Boating and Cuba: Speaking in hypotheticals

Photo courtesy of Julie Balzano

In a two-part series this week, we will be discussing the improving of relations between the U.S. and Cuba and what this could mean for the boating industry. Today, we cover the present state of affairs with Cuba and where the industry currently stands, and on Thursday, April 16, we will discuss what opportunities could be open to the industry in the future.

President Barack Obama announced in December that the United States would be establishing diplomatic relations with Cuba. Many industries have seen this improvement of relations as an opportunity to expand their businesses in the island nation.

However, it is important that businesses learn more about Cuba without rumor or hearsay, as much of the information the U.S. has known regarding Cuba over the past 50 or more years has not been perfect.

Henrik Hartvig-Laursen, president of Miami Nautique International, was among the dealers and manufacturers who attended a research trip in August 2014 to Cuba, hosted by the National Marine Manufacturers Association. His intention was to learn more about the culture and people of Cuba, as he plans to get his business’s products to Cuba as soon as legally possible.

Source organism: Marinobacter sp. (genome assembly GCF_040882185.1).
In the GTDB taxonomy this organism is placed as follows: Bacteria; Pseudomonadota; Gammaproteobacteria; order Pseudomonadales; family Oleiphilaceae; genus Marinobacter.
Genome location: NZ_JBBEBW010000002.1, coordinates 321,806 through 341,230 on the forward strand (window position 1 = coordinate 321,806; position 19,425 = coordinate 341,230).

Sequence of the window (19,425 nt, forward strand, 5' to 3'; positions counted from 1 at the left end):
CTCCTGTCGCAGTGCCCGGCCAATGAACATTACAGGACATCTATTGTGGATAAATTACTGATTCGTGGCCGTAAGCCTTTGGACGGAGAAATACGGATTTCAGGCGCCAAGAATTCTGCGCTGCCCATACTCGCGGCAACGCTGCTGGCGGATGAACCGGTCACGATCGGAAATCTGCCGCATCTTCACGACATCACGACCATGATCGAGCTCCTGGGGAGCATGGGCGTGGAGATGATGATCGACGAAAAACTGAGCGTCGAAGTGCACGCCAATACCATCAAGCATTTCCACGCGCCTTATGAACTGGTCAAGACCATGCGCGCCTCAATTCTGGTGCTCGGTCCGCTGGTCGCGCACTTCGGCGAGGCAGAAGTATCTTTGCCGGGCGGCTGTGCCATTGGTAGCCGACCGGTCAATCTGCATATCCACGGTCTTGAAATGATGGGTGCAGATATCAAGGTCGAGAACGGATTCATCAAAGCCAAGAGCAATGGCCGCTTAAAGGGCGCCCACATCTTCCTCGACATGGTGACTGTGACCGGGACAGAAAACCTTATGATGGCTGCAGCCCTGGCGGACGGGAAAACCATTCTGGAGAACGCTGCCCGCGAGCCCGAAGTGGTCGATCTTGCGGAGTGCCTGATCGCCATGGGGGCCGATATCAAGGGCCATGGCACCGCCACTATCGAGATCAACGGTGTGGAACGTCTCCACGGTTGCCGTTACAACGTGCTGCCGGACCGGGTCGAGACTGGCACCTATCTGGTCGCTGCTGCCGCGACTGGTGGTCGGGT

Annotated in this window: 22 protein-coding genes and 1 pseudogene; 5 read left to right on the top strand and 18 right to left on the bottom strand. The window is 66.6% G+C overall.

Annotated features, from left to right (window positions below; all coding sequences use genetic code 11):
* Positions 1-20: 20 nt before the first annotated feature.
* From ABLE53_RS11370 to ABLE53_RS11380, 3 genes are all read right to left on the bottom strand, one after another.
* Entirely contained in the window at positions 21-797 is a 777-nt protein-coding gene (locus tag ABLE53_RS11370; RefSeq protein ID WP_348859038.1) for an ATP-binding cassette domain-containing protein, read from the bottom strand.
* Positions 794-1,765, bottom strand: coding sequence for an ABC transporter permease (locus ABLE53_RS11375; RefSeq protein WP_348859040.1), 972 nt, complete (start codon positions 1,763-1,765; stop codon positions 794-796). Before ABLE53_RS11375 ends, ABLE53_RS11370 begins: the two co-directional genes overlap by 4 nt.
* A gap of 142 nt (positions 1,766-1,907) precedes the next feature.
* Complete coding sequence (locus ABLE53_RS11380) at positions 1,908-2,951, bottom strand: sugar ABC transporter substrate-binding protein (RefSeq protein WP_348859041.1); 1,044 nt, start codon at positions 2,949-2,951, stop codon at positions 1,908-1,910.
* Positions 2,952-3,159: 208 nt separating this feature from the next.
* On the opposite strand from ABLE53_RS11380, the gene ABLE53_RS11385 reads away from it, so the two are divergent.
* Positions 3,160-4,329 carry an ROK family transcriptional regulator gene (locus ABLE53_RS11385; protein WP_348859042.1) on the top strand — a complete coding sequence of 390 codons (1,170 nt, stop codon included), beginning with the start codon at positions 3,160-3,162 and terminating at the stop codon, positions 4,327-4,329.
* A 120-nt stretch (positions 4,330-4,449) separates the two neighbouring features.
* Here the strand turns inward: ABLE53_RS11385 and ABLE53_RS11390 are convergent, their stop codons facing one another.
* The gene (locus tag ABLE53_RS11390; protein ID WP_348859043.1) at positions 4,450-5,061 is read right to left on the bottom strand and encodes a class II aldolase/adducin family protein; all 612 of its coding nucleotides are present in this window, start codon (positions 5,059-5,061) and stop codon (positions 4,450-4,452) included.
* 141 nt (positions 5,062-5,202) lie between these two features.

“You could make a day trip from Florida in a 30-foot boat, and you’d have white sandy beaches, turquoise water, great culture, great food, great music, amazing diving. The place is a gold mine and it’s really going to take some serious business away from the other Caribbean islands once it opens,” said Laursen. “I see a huge potential of doing a lot of business there.”

However, businesses that are eager to build a presence in Cuba need to remember that a trade embargo is still in place and that while a short list of exports are now legal, none of them pertain to the marine industry.

Julie Balzano, export development director at the NMMA, said that any plans to expand opportunities for the boating industry are purely hypothetical until the trade embargo is lifted and it is unlikely to happen in the next year as it requires an act of Congress and the Helms-Burton Act, which governs the trade embargo, is an incredibly complex law.

“Even if we were to have full support of Congress in lifting the embargo, the sheer magnitude of having to go through each and every component of the Helms-Burton Act that would enable us to lift the trade embargo would take longer than a year,” said Balzano. “Theoretically, the trade embargo could be lifted, but that doesn’t mean establishing a private enterprise in Cuba will be allowed or supported by the Cuban government.”

Laursen suggests industry stakeholders contact their legislator and encourage them to push forward any legislation that would improve relations with Cuba, ease travel restrictions and work to lift the embargo.